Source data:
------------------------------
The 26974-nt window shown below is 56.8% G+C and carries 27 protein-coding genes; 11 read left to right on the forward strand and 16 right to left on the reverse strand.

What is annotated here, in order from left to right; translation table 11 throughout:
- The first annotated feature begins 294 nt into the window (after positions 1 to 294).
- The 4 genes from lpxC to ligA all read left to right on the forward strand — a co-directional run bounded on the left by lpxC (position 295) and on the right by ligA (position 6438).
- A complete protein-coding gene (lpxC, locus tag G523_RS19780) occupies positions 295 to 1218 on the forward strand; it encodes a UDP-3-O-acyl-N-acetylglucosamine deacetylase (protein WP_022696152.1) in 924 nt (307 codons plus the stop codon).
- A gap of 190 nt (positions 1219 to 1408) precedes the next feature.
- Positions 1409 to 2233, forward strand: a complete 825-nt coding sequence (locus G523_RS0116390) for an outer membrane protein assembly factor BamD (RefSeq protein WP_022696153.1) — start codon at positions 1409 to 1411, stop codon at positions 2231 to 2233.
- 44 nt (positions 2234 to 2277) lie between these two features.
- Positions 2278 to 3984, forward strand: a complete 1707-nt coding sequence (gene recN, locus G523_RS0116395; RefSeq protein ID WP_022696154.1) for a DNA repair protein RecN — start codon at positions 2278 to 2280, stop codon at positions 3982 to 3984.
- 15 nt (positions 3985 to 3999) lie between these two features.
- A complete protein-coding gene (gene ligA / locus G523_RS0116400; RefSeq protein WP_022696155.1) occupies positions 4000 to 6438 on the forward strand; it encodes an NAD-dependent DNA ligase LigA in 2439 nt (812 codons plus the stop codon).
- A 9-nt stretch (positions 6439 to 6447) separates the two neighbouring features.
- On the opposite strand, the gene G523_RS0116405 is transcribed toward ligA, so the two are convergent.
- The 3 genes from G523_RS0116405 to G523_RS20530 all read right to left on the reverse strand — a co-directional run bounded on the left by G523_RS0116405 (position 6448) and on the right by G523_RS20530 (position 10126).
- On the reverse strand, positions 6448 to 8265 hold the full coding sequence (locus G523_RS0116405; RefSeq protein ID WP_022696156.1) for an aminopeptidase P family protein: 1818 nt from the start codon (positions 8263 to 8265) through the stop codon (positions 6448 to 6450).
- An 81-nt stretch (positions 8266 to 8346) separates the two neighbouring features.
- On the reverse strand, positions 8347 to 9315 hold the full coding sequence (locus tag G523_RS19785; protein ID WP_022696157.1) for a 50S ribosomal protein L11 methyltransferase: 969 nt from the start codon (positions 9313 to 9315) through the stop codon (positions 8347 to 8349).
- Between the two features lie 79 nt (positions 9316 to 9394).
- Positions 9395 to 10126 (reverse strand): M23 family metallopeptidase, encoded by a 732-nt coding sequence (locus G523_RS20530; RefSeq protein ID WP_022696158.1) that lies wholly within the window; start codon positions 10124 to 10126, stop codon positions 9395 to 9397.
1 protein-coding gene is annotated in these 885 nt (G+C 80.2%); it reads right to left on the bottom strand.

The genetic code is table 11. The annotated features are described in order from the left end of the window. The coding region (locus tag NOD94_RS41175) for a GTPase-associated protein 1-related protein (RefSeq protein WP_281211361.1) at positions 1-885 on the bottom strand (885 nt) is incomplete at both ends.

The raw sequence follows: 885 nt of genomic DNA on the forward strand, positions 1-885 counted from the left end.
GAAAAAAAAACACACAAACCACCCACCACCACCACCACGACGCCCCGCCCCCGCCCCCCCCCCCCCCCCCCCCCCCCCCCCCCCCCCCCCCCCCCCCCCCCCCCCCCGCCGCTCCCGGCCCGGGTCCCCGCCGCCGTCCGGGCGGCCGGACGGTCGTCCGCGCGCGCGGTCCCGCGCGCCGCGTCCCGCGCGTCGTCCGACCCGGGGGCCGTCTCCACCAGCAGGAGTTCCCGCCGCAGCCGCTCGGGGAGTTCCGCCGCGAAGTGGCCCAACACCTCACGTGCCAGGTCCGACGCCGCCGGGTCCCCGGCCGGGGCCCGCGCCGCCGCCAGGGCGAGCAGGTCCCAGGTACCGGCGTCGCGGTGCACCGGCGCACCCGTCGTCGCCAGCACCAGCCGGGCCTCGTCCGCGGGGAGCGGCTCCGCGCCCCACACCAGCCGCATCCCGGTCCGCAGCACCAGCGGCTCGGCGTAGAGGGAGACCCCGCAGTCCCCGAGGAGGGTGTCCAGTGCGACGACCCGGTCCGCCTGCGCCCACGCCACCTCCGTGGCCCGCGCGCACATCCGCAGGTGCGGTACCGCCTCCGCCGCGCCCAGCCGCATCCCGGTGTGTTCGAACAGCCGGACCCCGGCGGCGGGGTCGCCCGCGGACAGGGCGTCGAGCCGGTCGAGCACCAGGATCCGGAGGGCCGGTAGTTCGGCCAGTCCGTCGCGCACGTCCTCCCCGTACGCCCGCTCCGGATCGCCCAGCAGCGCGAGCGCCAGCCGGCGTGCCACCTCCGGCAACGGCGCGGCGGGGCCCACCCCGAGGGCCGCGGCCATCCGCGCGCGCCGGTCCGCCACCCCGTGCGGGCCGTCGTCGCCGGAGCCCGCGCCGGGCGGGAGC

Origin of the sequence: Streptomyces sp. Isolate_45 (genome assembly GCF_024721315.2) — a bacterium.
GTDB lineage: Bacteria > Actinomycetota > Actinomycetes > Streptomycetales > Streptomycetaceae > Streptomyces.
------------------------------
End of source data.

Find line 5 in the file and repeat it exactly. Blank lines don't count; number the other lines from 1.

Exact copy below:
- A complete protein-coding gene (lpxC, locus tag G523_RS19780) occupies positions 295 to 1218 on the forward strand; it encodes a UDP-3-O-acyl-N-acetylglucosamine deacetylase (protein WP_022696152.1) in 924 nt (307 codons plus the stop codon).